3. Thanksgiving often involves family members watching football.  Sometimes people become animated and very critical of the teams and players during this time.  This may manifest in the occasional gay slur or gender-degrading outburst.  Know that.  Be prepared for it.  Don’t let the words of others define you.  If you are offended by their words, take note of that.  Remember who said them.  Decide whether it is in your best interest to acknowledge it while refusing to let it tear you down or, of you feel safe, decide if you should voice that it offended you. 

4.  If possible, plan your exit in advance or, at least, know where you can retreat to if you need a moment.  If you’re old enough to drive, can you find a way to make sure that you have your own car there?  Do you work?  Is your place of employment open?  Maybe you can pick up a shift that leaves you available for part of the family gathering but not all of it so that you can time limit your exposure.  I used to pick up shifts on holidays when I was younger so that I could control my schedule and so that co-workers with young children could be with their families.  If you can’t control your escape, is there a quiet corner of the house or a spare bedroom that you can slip off to in order to collect yourself if need be.  Sometimes we just need a moment or two to regroup before going back into the throng.

5.  Finally, if you need help, ask for it.  If you are a young LGBTQIA person, reach out to a friend or relative you can trust.  Things really do get better, but sometimes that is hard to see when you are young and college and adult life seem so far away.  Know that you are not alone.  You are part of something bigger.  You have worth and value.  Don’t let anyone take that from you.  If you need to talk to someone and don’t have a safe confidant around you, call The Trevor Project at 1-866-4-U-TREVOR (1-866-488-7386) or, for any age, The National Suicide Prevention Lifeline at 1-800-273-8255.


I hope that we all make it through this difficult season.  If you need help in doing so, it’s okay to ask.  I would love to hear about some of your challenges in navigating the holidays.  Let’s just accept that, sometimes, life can be awkward.  Please feel free to reach out to me by e-mail or comment before.  Happy Thanksgiving, and may the holidays be a time of joy and time spent with those you care about!

~ Culbs

Friday, November 20, 2015

Transgender Day of Remembrance

I first remember becoming aware of the Transgender Day of Remembrance four year ago.  I was very active as a volunteer with Equality Ohio and some friends were going to attend a Transgender Day of Remembrance Service.  My work schedule didn’t permit me to be able to go as I usually work in the evenings.  At that time, the notion of someone being transgender was something that I was still becoming comfortable with.  I feel like I almost want to yell at my former self as I write that because it isn’t for me to have to, or not have to, become comfortable with someone else’s journey, but, at the same time, that is as honestly as I can express where I was at that time, and I want to share that here because, somewhere, someone might read this is who struggling to accept someone as transgender.  That someone might even be themselves, and I want them to know that it is okay to honestly wrestle with where they are in an effort to find a place of greater acceptance and understanding.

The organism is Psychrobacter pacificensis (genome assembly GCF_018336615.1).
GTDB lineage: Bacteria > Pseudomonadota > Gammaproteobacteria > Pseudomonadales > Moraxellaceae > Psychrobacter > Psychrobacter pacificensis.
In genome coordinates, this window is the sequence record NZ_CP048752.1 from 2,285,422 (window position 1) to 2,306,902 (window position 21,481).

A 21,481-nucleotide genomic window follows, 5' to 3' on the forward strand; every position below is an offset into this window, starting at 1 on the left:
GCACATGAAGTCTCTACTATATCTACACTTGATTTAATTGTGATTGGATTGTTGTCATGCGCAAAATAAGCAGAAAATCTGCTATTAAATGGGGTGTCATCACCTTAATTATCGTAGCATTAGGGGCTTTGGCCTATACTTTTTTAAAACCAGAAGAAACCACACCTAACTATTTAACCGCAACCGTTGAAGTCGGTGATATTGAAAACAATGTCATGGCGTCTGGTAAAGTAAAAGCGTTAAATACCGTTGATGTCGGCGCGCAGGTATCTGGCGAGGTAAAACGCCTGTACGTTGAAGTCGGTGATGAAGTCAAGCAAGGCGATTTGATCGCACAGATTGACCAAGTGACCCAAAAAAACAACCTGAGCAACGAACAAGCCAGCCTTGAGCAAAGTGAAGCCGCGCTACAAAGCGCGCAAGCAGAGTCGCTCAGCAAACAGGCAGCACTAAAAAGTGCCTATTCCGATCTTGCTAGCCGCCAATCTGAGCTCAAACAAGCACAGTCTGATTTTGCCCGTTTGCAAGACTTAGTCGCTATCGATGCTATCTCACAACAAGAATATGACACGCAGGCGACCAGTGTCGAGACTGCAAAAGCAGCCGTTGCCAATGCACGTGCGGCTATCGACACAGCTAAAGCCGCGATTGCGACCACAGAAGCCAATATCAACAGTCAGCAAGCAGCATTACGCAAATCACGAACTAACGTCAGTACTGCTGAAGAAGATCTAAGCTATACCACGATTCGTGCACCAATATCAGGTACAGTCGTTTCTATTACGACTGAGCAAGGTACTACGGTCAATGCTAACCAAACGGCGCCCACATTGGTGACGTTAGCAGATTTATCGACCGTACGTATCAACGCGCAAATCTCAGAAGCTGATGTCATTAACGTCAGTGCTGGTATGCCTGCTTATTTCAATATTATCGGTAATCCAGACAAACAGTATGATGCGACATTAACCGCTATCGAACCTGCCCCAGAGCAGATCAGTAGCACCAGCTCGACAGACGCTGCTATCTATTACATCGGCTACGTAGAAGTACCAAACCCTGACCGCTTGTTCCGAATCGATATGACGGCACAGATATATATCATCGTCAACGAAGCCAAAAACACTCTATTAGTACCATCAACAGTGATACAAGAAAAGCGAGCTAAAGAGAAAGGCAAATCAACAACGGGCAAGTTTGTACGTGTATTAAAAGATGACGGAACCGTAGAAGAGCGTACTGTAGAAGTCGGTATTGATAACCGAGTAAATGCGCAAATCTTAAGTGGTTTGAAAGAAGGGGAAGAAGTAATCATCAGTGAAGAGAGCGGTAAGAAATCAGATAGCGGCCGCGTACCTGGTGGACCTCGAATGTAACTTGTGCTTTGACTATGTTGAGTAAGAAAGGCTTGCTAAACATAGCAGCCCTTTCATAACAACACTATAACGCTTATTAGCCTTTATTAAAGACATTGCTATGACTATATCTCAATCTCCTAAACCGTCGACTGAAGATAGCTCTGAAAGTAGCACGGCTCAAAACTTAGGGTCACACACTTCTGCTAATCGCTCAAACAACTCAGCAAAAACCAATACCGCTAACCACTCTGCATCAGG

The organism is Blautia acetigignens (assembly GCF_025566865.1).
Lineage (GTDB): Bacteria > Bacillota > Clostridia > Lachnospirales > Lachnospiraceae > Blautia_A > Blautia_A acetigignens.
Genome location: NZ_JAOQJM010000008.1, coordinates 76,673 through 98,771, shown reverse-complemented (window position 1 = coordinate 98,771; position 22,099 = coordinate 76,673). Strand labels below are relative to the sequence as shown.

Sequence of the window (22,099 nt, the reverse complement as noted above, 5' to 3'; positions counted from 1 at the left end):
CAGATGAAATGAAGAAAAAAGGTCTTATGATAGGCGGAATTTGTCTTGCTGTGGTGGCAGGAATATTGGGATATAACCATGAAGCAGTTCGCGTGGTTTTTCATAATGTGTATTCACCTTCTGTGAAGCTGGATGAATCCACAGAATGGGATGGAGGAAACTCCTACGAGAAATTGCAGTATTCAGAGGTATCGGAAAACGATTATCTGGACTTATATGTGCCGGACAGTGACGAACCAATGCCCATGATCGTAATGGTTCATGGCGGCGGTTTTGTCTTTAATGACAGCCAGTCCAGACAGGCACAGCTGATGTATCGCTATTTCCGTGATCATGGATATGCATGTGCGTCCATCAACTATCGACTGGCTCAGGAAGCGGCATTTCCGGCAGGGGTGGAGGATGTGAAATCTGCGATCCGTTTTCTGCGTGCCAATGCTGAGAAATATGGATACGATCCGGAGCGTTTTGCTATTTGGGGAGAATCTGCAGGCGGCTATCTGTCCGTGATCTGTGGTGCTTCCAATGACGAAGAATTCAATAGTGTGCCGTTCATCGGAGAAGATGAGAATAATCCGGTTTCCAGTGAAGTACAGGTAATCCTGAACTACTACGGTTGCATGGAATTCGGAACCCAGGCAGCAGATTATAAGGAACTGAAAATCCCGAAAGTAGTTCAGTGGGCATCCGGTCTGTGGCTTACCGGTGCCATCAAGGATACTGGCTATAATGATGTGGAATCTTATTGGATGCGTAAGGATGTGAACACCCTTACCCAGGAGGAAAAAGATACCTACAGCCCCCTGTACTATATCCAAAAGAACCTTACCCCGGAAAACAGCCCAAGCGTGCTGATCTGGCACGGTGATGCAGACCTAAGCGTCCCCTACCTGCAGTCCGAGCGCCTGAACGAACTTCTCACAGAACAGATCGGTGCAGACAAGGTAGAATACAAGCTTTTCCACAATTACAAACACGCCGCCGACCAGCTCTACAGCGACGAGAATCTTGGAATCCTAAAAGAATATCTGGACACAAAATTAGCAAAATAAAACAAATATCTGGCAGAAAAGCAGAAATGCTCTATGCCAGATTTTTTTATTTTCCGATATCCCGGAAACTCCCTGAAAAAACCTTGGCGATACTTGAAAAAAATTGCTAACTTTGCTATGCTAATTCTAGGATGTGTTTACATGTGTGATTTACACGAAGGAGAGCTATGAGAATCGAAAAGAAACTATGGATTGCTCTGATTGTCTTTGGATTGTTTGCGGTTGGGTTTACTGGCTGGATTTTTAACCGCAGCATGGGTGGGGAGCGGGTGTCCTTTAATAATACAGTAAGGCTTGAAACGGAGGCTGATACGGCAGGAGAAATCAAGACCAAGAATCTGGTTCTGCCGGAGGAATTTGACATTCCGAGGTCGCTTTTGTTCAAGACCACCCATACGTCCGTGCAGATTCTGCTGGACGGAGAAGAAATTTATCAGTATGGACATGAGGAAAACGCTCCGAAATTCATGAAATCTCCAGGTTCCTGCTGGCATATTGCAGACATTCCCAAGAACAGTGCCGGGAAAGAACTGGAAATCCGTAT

I met up with the friends who went to the service four years ago afterwards to get dinner.  They tried to explain to me what transpired during the service.  Despite their best attempts, I couldn’t fully visualize it, but I did get a grasp of the fact that it was a very weighty service. 

As time has gone on, and I have continued to do work in the LGBTQIA community, I have gained more and more trans friends.  As I have done so, despite the fact that I have still yet to be able to attend an actual service due to work commitments, this day has increased in weight for me tremendously.  Now, when I think about this day, I see the faces of the trans folks who populate my life.  I see their faces.  I hear their voices.  I think about the things that they contribute to my life and to the lives of others.  Then, I try to imagine the world without them.  Even now, as I write this and intentionally put myself in that space, the thought of their voices being suddenly silenced is enough to bring tears to my eyes.